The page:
Iraq barred U.N. weapons inspectors from three military sites in and around Baghdad today, citing security reasons.
Iraq said, however, that a U.N. Security Council team composed of diplomats could visit the sites as long as it did not include military experts. The U.N. teams currently in Iraq are made up largely of weapons experts.The proposal was made by Deputy Prime Minister Tariq Aziz in a statement carried by the official Iraqi News Agency. It was Iraq's first official comment since a standoff developed Tuesday between U.N. weapons inspectors and Iraqi officials just west of Baghdad.
Aziz said the inspectors demanded Tuesday to visit eight industrial and military sites in Abu Ghraib, 15 miles west of Baghdad. They were allowed into six.
Iraq barred the inspectors from the other two sites for "national security considerations," and also refused the inspectors' demand today to enter a base of the elite Republican Guards in Baghdad, Aziz said.
He said Iraq was concerned that the U.N. missions "have become of an aggressive nature... for espionage purposes."
Weapons inspectors at the Baghdad offices of the U.N. Special Commission declined comment.
U.N. officials in New York said the standoff developed when inspectors tried to enter a military site believed linked to a clandestine nuclear weapons program.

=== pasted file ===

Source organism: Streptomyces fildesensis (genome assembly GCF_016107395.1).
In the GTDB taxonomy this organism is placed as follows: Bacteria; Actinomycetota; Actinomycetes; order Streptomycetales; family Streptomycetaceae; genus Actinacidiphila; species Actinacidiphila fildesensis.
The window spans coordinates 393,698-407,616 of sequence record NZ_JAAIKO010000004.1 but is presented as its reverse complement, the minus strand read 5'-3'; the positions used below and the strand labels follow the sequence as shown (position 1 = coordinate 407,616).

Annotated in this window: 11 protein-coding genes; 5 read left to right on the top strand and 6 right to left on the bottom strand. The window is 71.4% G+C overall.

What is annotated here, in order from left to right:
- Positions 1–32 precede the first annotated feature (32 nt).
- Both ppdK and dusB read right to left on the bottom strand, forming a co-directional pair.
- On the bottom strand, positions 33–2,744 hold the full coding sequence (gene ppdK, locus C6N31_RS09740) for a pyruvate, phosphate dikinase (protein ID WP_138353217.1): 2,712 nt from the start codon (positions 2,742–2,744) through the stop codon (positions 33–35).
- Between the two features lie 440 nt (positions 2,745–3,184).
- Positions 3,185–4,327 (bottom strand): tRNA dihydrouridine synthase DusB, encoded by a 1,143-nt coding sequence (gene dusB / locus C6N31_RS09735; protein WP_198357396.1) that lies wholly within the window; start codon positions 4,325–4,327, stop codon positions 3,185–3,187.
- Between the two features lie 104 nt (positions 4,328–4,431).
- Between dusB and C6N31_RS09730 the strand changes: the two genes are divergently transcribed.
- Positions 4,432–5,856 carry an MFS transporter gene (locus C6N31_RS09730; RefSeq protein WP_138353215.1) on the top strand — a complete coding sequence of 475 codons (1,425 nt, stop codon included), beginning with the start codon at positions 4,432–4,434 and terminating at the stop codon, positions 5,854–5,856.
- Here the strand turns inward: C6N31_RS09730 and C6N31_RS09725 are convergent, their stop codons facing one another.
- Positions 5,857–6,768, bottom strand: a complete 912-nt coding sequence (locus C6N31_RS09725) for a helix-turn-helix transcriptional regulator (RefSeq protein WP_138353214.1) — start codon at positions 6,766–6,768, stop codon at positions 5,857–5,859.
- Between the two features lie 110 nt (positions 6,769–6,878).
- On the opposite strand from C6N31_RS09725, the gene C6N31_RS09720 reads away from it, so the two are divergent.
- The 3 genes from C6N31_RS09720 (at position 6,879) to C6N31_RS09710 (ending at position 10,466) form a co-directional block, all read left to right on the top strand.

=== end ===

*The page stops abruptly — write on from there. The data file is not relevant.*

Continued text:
The Security Council circulated a draft resolution late Tuesday demanding that Iraq grant the inspectors "immediate, unconditional and unrestricted access" to any site they wished to inspect. A vote was expected today.
The standoff was the first since the United Nations agreed last month to let Iraq sell $2 billion of oil over six months to buy food and medicine for its people.
Sweeping sanctions imposed in August 1990 after Iraq invaded Kuwait have helped drive the once-affluent country of 20 million people into poverty.
The Security Council says the sanctions will remain in place until Iraq complies with international resolutions adopted after the 1991 Persian Gulf War that routed the Iraqi army from Kuwait.
These include the elimination of Iraq's arsenal of nonconventional weapons and its ability to produce them.
One U.N. team is working with Iraqi officials to destroy the Al-Hakam biological weapons plant, 50 miles southwest of Baghdad. The operation, which began three weeks ago, has proceeded smoothly and is expected to be completed by next week.
Another team that arrived this week consists mainly of ballistic missile experts.
The Iraqi news agency said there are currently 57 U.N. inspectors in Baghdad. They include 22 Americans and eight Britons.